It's natural to care deeply about community. Real love for family extends to neighbors—and overflows for the whole of society. This occasional column tells of how a spiritual perspective has been helping Sentinel readers help others and make a contribution to healing some of the collective challenges facing communities today.

For twenty years or so, I've played the trumpet with a large metropolitan orchestra. About nine years ago, my fellow musicians elected me to represent the orchestra on behalf of the union in negotiations with the orchestra's management. I've been involved with several rounds of negotiations since then. I try to approach this as I do everything else in my life—from a spiritual basis.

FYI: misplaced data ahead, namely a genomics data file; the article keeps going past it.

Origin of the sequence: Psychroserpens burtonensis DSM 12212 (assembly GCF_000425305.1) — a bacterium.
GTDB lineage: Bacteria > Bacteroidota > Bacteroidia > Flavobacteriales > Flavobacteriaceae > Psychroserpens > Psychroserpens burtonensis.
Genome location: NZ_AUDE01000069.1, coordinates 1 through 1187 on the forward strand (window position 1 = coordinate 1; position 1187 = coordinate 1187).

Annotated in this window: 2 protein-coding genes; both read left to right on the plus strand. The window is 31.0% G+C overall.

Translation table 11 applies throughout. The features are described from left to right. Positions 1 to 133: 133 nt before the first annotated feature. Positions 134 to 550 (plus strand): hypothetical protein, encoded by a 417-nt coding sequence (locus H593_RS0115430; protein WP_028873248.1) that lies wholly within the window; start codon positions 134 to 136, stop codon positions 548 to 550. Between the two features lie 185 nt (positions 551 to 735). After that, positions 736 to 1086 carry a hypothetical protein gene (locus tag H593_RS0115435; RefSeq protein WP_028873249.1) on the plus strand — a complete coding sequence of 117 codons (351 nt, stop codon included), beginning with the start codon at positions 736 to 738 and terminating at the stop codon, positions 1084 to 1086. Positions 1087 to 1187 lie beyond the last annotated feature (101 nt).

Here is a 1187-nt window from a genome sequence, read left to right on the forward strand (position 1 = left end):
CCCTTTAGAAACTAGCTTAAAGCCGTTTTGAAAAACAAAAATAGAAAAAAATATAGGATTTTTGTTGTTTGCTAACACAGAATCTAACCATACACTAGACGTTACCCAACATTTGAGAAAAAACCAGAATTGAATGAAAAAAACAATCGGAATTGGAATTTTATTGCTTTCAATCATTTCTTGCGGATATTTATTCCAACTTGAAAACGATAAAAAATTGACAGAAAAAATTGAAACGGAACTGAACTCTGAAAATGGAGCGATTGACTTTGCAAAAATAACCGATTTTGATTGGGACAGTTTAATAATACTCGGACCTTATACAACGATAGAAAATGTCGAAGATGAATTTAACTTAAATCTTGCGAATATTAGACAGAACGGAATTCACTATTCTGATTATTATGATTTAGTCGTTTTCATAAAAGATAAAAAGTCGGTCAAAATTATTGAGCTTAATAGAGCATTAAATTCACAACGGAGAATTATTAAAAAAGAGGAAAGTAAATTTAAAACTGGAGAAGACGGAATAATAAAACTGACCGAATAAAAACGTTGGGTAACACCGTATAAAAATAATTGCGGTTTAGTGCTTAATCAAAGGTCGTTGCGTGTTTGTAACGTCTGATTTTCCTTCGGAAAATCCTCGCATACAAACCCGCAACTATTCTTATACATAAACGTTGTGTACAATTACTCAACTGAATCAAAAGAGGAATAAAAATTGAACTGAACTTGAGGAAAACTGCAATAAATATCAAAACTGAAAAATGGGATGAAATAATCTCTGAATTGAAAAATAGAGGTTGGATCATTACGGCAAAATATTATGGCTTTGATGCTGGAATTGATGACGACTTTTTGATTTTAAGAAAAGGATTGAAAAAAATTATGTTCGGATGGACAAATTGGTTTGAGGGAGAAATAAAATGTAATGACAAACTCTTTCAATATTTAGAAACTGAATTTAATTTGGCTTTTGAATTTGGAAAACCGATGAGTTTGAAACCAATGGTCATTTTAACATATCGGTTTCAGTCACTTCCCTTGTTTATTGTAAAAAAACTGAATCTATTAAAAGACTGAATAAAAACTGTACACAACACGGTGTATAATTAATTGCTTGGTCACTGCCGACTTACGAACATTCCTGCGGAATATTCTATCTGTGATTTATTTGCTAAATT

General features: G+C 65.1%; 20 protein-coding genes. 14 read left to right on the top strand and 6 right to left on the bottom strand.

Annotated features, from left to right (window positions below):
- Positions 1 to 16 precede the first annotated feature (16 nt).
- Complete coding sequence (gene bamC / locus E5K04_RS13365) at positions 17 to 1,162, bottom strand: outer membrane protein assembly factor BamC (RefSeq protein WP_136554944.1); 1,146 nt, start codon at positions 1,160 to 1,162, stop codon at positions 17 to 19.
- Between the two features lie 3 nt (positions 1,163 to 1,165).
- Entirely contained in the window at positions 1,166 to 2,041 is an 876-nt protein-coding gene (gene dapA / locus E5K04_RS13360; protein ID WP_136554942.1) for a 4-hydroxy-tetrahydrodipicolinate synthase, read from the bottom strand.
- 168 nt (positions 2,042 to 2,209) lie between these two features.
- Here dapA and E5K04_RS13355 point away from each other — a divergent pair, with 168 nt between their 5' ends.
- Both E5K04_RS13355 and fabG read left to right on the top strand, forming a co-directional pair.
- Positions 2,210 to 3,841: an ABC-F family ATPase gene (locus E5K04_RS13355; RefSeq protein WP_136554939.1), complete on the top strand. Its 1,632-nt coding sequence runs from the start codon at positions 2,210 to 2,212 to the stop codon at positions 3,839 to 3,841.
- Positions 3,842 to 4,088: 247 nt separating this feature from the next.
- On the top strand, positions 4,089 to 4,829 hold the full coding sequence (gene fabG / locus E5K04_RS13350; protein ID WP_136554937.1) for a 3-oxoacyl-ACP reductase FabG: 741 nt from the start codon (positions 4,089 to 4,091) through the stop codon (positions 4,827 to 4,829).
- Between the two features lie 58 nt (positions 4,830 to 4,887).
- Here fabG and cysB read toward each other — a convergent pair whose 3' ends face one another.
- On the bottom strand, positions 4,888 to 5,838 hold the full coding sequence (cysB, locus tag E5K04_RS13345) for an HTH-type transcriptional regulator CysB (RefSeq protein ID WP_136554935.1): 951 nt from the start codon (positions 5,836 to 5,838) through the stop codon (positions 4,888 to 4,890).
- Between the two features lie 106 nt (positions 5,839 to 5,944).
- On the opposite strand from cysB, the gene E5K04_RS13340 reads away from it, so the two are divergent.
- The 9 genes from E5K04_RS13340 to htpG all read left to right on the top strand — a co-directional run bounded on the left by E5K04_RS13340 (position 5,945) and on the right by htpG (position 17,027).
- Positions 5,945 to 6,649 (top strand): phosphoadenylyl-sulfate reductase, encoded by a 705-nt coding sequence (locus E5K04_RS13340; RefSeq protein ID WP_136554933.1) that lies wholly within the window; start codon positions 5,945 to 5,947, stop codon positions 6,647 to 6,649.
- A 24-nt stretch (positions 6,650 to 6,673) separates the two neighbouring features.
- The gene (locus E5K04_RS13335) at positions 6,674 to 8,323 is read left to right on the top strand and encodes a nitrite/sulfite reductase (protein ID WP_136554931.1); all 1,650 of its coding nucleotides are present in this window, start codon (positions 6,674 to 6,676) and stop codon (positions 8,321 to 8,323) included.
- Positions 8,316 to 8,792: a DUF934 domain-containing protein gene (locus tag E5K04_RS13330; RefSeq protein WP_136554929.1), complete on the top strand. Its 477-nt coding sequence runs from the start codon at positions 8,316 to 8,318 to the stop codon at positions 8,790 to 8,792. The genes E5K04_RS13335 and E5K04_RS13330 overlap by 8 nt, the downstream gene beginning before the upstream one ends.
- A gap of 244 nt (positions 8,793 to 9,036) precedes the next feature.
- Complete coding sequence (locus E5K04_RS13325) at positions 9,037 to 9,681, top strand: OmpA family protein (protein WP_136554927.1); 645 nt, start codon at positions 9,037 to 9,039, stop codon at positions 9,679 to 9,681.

One pervasive challenge in negotiations is the thought that there are two sides, that there is someone who's right and someone who's wrong—one side winning and the other side losing. The most difficult—and most rewarding—thing for me is to hold to the spiritual fact that there really is just one Mind, God, and not many minds. Not two sides, but one side that's right for both parties.

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"That prayer which covers all human needs"
July 15, 1991

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